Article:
Three dairy farm safety risks

When it comes to dairy farm safety, training farm workers on the risks is one of the most important steps to minimizing and preventing accidents.

interior view of a cow farm, where livestock are feeding on silage

Dairy farming can be a dangerous job due to caring for large animals, handling hazardous chemicals, and operating heavy machinery. When it comes to dairy farm safety, training farm workers on the risks is one of the most important steps to minimizing and preventing accidents.

Chemical handling

Dairy farmers are exposed to many chemicals, including cleaning agents, disinfectants, and medications. Improper handling could lead to chemical burns, respiratory issues, or skin irritations.

Precautions farm workers should take when handling chemicals:

  • Wear the proper personal protective equipment (PPE) based on the manufacturer’s recommendations
  • Ensure proper ventilation in areas where you use chemicals
  • Follow the manufacturer’s instructions and safety precautions printed on the label for all chemicals and medications
  • Store chemicals and medications as instructed by the manufacturer, and store in a secure location

Animal handling

Proper animal handling is crucial for dairy farm safety. Working around livestock can lead to injuries from kicks or being trampled.

Tips for safe animal handling:

  • Avoid working alone when working closely with animals
  • Prevent needlestick injuries by practicing safe needle handling
    • Make sure cattle is restrained before giving injections
    • Never carry needles or syringes in your mouth or pocket, and don’t use your mouth to remove the cap on the syringe
    • Take your time when giving the injection
  • Approach livestock quietly, move slowly, and make sure they are aware of your presence
    • Remember, cows and heifers are more likely to charge when they have their young calf near them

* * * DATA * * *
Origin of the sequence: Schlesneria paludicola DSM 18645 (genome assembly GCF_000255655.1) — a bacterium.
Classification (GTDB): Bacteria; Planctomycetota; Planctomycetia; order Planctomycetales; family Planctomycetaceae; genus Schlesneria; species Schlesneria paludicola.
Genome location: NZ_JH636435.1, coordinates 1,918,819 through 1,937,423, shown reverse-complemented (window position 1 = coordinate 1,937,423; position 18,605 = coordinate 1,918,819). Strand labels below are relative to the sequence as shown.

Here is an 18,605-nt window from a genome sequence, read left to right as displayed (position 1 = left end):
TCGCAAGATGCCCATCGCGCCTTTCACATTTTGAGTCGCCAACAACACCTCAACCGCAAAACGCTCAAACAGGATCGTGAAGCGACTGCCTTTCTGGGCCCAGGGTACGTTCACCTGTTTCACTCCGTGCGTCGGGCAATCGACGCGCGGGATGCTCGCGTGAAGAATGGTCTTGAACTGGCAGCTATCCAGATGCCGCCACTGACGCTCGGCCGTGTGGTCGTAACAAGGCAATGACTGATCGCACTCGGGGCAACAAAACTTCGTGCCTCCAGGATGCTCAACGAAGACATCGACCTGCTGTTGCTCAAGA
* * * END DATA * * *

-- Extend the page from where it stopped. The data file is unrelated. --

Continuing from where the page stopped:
• Understand a cow’s flight zone and use their response to you to move them where you want them to go
    • Cows are more comfortable and more easily moved when they are in a group rather than alone
    • Loud noises can hurt cattle’s sensitive ears, so keep noise to a minimum
  • Kick injuries can be avoided or minimized by working outside of the animal’s kicking range or right up against the animal
    • It is also important to follow regular routines to not alarm cows
  • Minimize stressors to help keep cows calm and prevent unpredictable kicking and charging
    • Educate workers about stressors for cows and how to recognize signs of stress. Stressors can include moving to a new pen/group changes, transportation, calving, and poor cow comfort.

Dairy farm machinery

Heavy equipment, such as skid steers, tractors, and feed mixers can pose a safety risk on diary farms.

Farm workers should take care when working around heavy equipment, including:

  • Maintain three points of contact (two feet and one hand or two hands and one foot) when getting on and off the machinery
  • When driving a tractor, fasten the seat belt, adjust the mirrors, and check for anything blocking the path before starting
  • Double check that the tractor is out of gear before starting or shutting down equipment
  • To reduce the risk of skid steer or tractor rollovers, don’t overload the bucket and keep it low
  • Train farm workers on mechanical hazards and safety procedures, such as lockout/tagout, power take-off (PTO) safety, and how to safely start and stop machinery

Promote dairy farm safety

All workers are responsible for dairy farm safety. Make safety education a priority for your farm workers. Train them on the risks of dairy farming and steps they can take to stay safe and help reduce injuries . To learn more about how you can protect your dairy farm, talk to your SECURA risk management consultant.

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